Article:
|Review by||:||Ken Gagne|
It started last September with two Game Boy games: Pokemon Red and Pokemon Blue. With that, Pokemania crossed the Pacific and spread across our nation like wildfire, spurring otherwise mild gamers and youngsters into a collecting frenzy . Now for the first time on Nintendo 64, gamers can feed their hunger with Nintnedo's Pokemon Snap.
As in the Game Boy titles, the objective in Pokemon Snap is to collect as many Pokemon (originally Japanese for "pocket monsters") as possible. But in Snap, the tool of the trade is not a net, but a camera. As young Todd, gamers will journey on safari across Pokemon Island, taking pictures for Professor Oak's Pokemon Report. Pictures are rated on size (closeness to the camera), pose, technique (centered-ness), and the number of same Pokemon in a single shot. At least 63 of the known 151 Pokemon are hiding in the wilds.
Gameplay occurs from a first-person perspective, but not free-range as in Goldeneye. Players are railroaded along asTodd's vehicle, the Zero-One, proceeds from entrance to exit. Todd can look in any direction and zoom in for snapshots, but cannot halt the vehicle's progress or change its general direction.
As Todd advances through the seven stages, the Pokemon become more obscure. Various items, such as Pokemon Food, Pester Balls, and the Poke Flute, will be granted for use to lure the Pokemon out and catch them in rare poses. For example, a Pester Ball might flush a Scyther out of the grass, while tossing food at two Magmars may cause them to fight over the fare, providing a rare photo opportunity!
The challenge is in catching the Pokemon, not fighting the camera; controls are truly point-and-click. The C-buttons quickly adjust Todd's line of sight, and the Z-button can be set to switch to zoom mode by pressing it once or holding it down. It's so simple, there's little to be configured, and even less to screw up.
The music is simple and uninspired, resting unobtrusively in the background. It makes an effort to fit the stage; for example, some whistling Wild West tunes as Todd floats down a river canyon. The sound effects are more noticeable, with Pokemon squeaking, quacking, grunting, and talking ("Pikachu!"). Sometimes it's too cute.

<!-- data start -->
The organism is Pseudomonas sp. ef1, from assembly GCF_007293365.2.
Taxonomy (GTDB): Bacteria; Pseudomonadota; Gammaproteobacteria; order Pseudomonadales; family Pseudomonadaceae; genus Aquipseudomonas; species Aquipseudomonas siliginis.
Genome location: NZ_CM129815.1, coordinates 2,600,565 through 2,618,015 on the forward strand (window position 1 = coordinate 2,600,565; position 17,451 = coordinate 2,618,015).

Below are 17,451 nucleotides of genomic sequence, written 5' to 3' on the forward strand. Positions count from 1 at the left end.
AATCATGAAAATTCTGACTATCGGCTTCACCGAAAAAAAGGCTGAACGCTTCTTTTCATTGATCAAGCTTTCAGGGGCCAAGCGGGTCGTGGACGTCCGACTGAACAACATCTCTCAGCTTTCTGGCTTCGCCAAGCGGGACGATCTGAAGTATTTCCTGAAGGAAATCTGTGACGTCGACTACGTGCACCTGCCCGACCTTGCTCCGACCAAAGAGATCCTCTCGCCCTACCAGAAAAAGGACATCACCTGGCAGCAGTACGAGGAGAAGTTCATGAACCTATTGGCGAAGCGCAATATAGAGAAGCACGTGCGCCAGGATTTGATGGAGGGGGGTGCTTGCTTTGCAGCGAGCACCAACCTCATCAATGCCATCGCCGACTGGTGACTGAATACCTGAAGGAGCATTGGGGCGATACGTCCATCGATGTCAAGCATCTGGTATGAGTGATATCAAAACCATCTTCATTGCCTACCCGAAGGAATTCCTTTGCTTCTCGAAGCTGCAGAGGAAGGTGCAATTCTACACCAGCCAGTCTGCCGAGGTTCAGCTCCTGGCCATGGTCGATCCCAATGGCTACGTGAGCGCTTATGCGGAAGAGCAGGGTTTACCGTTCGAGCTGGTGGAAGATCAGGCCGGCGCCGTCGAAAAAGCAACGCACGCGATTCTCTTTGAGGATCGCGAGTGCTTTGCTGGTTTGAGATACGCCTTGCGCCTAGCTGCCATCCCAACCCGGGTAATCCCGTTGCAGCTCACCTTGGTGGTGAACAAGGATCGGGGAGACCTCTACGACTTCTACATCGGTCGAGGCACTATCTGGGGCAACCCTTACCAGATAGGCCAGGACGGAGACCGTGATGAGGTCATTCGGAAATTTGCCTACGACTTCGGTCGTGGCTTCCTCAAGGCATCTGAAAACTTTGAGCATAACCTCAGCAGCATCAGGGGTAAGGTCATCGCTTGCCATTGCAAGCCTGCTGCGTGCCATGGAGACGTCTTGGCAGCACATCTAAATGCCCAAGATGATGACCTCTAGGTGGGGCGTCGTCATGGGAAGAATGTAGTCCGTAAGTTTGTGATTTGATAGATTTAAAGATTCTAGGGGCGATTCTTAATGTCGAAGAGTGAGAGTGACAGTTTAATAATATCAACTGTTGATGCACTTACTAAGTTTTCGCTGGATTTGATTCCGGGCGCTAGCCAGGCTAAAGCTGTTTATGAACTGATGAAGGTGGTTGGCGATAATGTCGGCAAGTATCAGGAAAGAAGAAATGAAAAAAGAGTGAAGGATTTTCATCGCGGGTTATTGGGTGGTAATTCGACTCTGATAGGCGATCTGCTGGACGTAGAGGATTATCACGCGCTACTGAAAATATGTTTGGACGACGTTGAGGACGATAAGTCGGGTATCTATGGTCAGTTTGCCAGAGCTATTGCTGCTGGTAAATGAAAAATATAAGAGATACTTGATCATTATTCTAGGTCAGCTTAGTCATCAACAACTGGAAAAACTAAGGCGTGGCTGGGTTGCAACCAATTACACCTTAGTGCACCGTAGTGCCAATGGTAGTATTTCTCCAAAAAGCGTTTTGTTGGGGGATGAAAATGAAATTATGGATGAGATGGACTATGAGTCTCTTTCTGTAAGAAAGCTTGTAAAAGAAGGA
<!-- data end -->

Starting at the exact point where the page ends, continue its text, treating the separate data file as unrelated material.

The graphics are equally colorful: perfect 3D versions of cartoon Pokemon. The world scrolls smoothly and at various rates. Some Pokemon are well-hidden and hard to spot, and the Pokemon Signs, which must be found later in the game, are extremely well concealed.
Finding all the Pokemon is even harder than snapping the perfect shot. With a variety of Pokemon locations, poses, and reactions to items, scores can be hard to predict. Chasing after a good angle may distract players from the details hinting at the more remote paths and Pokemon. Fortunately, there's little pressure to complete the Pokemon Report; the myriad goals makes the game accessible to everyone.
The game's most interesting feature is the ability to print out one's best shots as stickers by visiting a Pokemon Snap Station. Just bring the game cartridge to the nearest Blockbuster to start your own album!
Whereas Pokemon has traditionally appealed to the kids, and the occasional hardcore gamer, Pokemon Snap will find a wider audience. The railroaded gameplay and limited number of stages limits the replay value, as much as the variety of Pokemon enhances it. But the slow pace and unique gameplay, akin to the hanggliding sequences in Pilotwings, makes for a fun experience. Gotta catch 'em all!
This article is copyright (c) 1999, 2007 by Ken Gagne. All rights reserved. Not to be distributed without permission.
Original publication: Sentinel & Enterprise, 02-Aug-99